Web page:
I see two scenarios at this point. The difference between them is strictly due to how successful will Chavez be at rallying his troops in the end. That is, how many of his followers will chose to stay home. After Amuay and the clear polls indications that the Misiones of last year did not pan out as chavismo hoped for, the probability that a large chunk of his voters will stay home is real.

So, scene one, Chavez rallies, Capriles wins by less than 400,000. Scene two, Chavez peters out, his followers are mad at him but not mad enough to vote for Capriles (gratitude for Mercal?). So they punish him by staying home. Capriles wins by more than 500,000 votes. This nuance is important because if Capriles wins by 500,000 at least, chavismo will have a very hard time to cheat and deny the victory. But if Capriles wins by less than 400,000 chavismo will probably attempt a reckless adventure. Between 400 and 500? You got me there!

They key is thus the abstention number. I think we can all agree that the abstention will hurt more Chavez . The Capriles voter is decided to vote for him; and to go and do so no matter what happens until October 7. The Chavez voter is way more emotional. I mean, look at the country! You gotta be in the cult to even consider voting for him. But there is a  “jilted lover feeling” among many of his followers that can wreak havoc as late as October 7, 10 AM.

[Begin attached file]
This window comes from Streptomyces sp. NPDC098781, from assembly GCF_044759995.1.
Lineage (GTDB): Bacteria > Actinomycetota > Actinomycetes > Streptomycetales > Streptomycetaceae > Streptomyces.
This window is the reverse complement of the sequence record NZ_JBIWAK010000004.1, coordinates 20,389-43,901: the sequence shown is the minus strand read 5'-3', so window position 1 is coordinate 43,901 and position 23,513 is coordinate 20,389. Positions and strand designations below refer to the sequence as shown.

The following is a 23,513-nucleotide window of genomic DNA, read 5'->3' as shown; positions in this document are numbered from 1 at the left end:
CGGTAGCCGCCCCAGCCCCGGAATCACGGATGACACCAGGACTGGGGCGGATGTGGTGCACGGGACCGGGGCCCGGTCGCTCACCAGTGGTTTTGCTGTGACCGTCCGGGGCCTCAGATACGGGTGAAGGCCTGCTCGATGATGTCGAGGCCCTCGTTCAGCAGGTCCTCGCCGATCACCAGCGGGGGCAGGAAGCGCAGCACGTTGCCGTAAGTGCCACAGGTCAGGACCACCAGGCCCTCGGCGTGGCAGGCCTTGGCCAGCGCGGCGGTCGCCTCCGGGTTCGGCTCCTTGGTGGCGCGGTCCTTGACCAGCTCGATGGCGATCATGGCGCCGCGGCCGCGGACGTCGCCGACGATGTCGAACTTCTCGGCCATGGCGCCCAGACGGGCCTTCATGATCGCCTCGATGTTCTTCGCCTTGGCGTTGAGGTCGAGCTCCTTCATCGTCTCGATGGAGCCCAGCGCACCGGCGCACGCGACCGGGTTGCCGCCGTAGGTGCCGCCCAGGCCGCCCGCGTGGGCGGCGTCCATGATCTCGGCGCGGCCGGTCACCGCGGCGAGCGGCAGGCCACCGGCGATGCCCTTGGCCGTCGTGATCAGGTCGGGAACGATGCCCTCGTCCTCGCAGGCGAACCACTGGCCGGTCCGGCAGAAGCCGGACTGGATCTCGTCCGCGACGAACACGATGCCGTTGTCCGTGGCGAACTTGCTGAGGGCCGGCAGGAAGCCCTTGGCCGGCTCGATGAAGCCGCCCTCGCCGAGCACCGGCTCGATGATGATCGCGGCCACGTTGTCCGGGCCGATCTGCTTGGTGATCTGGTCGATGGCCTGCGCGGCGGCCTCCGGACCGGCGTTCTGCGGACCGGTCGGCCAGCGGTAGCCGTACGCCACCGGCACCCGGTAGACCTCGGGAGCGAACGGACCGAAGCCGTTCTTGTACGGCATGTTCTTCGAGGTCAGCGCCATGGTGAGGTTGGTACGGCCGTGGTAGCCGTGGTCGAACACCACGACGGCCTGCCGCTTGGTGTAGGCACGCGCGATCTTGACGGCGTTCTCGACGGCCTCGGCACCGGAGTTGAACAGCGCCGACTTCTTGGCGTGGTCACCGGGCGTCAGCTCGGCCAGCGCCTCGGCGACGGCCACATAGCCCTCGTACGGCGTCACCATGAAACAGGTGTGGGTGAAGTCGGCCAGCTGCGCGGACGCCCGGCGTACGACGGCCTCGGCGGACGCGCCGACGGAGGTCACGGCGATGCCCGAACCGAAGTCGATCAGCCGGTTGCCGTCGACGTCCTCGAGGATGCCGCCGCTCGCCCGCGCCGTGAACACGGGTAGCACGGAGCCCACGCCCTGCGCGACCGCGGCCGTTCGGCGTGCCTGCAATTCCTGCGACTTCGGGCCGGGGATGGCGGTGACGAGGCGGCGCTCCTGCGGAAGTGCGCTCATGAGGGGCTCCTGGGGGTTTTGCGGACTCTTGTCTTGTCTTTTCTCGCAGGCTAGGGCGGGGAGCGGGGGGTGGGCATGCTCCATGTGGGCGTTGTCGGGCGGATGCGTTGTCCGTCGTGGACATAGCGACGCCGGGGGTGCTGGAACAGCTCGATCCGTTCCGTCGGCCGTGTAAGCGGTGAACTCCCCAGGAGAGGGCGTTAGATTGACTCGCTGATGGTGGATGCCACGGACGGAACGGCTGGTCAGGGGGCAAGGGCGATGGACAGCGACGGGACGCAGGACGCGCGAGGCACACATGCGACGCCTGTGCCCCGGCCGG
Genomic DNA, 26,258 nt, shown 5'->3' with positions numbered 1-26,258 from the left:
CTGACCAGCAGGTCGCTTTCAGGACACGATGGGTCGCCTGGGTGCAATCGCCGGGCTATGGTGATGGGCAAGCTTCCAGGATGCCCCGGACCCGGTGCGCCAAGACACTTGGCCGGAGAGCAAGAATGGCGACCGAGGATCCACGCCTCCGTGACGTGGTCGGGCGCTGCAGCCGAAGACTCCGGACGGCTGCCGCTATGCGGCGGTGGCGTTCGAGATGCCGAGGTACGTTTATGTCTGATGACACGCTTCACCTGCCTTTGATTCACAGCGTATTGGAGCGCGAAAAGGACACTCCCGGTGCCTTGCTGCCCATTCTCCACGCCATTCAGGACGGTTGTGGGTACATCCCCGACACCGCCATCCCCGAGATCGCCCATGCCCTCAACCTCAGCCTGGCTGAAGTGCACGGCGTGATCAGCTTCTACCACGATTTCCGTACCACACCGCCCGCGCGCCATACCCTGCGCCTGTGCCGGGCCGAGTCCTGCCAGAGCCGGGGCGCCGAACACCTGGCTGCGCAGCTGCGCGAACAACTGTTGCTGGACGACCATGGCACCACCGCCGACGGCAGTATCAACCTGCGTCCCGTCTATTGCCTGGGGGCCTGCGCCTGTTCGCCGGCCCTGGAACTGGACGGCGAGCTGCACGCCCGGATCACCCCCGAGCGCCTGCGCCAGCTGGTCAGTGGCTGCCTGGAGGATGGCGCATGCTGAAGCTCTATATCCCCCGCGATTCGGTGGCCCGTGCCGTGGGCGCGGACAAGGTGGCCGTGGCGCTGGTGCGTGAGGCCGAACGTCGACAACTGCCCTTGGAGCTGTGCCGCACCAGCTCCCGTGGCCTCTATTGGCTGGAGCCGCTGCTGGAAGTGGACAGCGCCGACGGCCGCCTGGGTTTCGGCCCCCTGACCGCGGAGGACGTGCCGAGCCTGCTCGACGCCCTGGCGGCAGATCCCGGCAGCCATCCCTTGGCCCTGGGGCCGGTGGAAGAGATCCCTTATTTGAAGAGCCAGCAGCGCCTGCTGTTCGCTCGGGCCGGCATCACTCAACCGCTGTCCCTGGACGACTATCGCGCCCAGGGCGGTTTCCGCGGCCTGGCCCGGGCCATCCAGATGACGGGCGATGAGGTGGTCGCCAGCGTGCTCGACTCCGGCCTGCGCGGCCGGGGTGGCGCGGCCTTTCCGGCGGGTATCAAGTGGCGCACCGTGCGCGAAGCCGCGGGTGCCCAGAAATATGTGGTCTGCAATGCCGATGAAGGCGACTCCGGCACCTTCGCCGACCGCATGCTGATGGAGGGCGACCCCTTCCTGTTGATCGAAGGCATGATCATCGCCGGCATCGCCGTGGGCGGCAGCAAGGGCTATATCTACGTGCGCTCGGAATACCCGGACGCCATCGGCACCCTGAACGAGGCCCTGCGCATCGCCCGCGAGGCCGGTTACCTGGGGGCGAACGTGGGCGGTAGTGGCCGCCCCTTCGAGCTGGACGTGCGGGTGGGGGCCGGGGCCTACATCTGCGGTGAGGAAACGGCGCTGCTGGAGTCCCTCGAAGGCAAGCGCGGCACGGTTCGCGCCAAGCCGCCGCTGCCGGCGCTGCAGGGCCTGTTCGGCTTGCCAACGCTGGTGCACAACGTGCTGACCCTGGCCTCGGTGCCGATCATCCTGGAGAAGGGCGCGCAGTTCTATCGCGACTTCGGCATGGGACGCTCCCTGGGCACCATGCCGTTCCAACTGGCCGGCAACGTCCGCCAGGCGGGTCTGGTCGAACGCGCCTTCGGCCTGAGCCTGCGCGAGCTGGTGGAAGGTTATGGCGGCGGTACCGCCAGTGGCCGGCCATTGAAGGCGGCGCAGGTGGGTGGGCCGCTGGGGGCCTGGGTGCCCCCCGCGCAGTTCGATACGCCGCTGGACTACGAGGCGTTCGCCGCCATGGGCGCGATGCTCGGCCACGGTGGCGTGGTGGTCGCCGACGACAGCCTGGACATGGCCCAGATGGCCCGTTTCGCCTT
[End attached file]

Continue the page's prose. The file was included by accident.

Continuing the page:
But what is the abstention potential? In the graph below I have plotted the results of national elections and local elections for Carabobo state. Why Carabobo? Because it has switched sides and came back. Because it is industrial and urban but has a significant rural/provincial component. Because chavismo has had serious inner trouble there and thus it may be a good state to use to guess at “jilted” emotions.

Trends since 2006, National and Carabobo state

Note: no abstention in 2007 as those results HAVE NEVER BEEN MADE PUBLIC IN FULL

We can observe the following.